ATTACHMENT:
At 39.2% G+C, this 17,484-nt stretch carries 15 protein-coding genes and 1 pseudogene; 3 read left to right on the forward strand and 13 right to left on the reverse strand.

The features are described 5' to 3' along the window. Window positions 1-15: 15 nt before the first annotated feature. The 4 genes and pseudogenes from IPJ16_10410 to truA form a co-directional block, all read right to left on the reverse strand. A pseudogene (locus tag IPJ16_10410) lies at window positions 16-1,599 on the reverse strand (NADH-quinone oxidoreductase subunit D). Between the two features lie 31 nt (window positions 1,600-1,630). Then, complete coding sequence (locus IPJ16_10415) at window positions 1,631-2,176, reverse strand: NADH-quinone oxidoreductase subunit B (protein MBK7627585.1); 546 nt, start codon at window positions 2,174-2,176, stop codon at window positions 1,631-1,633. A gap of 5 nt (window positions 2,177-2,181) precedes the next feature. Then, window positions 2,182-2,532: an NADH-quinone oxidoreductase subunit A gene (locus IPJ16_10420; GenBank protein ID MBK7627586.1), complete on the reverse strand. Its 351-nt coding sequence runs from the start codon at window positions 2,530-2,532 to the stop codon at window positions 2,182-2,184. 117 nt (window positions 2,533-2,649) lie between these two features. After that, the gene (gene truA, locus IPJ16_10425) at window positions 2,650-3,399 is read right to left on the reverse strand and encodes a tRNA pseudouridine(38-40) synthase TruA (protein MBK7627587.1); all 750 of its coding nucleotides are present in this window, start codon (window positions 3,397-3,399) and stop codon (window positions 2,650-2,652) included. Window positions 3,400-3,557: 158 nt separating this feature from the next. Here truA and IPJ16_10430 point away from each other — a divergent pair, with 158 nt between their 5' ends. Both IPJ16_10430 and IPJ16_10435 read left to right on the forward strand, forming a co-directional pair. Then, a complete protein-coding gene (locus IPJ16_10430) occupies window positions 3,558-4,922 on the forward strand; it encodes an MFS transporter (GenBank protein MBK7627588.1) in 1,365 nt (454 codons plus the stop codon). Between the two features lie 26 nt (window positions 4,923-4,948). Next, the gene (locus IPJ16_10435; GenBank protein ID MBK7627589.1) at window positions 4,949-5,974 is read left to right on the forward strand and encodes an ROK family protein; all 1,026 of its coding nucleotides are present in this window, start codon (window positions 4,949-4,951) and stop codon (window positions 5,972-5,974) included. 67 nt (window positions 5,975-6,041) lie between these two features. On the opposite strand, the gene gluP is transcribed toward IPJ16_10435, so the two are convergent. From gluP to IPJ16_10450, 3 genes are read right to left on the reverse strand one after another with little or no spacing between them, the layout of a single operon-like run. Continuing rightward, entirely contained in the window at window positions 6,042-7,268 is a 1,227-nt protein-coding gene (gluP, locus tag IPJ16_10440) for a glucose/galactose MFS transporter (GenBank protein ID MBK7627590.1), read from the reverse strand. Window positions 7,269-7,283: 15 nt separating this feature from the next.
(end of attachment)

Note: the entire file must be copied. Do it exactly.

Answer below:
At 39.2% G+C, this 17,484-nt stretch carries 15 protein-coding genes and 1 pseudogene; 3 read left to right on the forward strand and 13 right to left on the reverse strand.

The features are described 5' to 3' along the window. Window positions 1-15: 15 nt before the first annotated feature. The 4 genes and pseudogenes from IPJ16_10410 to truA form a co-directional block, all read right to left on the reverse strand. A pseudogene (locus tag IPJ16_10410) lies at window positions 16-1,599 on the reverse strand (NADH-quinone oxidoreductase subunit D). Between the two features lie 31 nt (window positions 1,600-1,630). Then, complete coding sequence (locus IPJ16_10415) at window positions 1,631-2,176, reverse strand: NADH-quinone oxidoreductase subunit B (protein MBK7627585.1); 546 nt, start codon at window positions 2,174-2,176, stop codon at window positions 1,631-1,633. A gap of 5 nt (window positions 2,177-2,181) precedes the next feature. Then, window positions 2,182-2,532: an NADH-quinone oxidoreductase subunit A gene (locus IPJ16_10420; GenBank protein ID MBK7627586.1), complete on the reverse strand. Its 351-nt coding sequence runs from the start codon at window positions 2,530-2,532 to the stop codon at window positions 2,182-2,184. 117 nt (window positions 2,533-2,649) lie between these two features. After that, the gene (gene truA, locus IPJ16_10425) at window positions 2,650-3,399 is read right to left on the reverse strand and encodes a tRNA pseudouridine(38-40) synthase TruA (protein MBK7627587.1); all 750 of its coding nucleotides are present in this window, start codon (window positions 3,397-3,399) and stop codon (window positions 2,650-2,652) included. Window positions 3,400-3,557: 158 nt separating this feature from the next. Here truA and IPJ16_10430 point away from each other — a divergent pair, with 158 nt between their 5' ends. Both IPJ16_10430 and IPJ16_10435 read left to right on the forward strand, forming a co-directional pair. Then, a complete protein-coding gene (locus IPJ16_10430) occupies window positions 3,558-4,922 on the forward strand; it encodes an MFS transporter (GenBank protein MBK7627588.1) in 1,365 nt (454 codons plus the stop codon). Between the two features lie 26 nt (window positions 4,923-4,948). Next, the gene (locus IPJ16_10435; GenBank protein ID MBK7627589.1) at window positions 4,949-5,974 is read left to right on the forward strand and encodes an ROK family protein; all 1,026 of its coding nucleotides are present in this window, start codon (window positions 4,949-4,951) and stop codon (window positions 5,972-5,974) included. 67 nt (window positions 5,975-6,041) lie between these two features. On the opposite strand, the gene gluP is transcribed toward IPJ16_10435, so the two are convergent. From gluP to IPJ16_10450, 3 genes are read right to left on the reverse strand one after another with little or no spacing between them, the layout of a single operon-like run. Continuing rightward, entirely contained in the window at window positions 6,042-7,268 is a 1,227-nt protein-coding gene (gluP, locus tag IPJ16_10440) for a glucose/galactose MFS transporter (GenBank protein ID MBK7627590.1), read from the reverse strand. Window positions 7,269-7,283: 15 nt separating this feature from the next.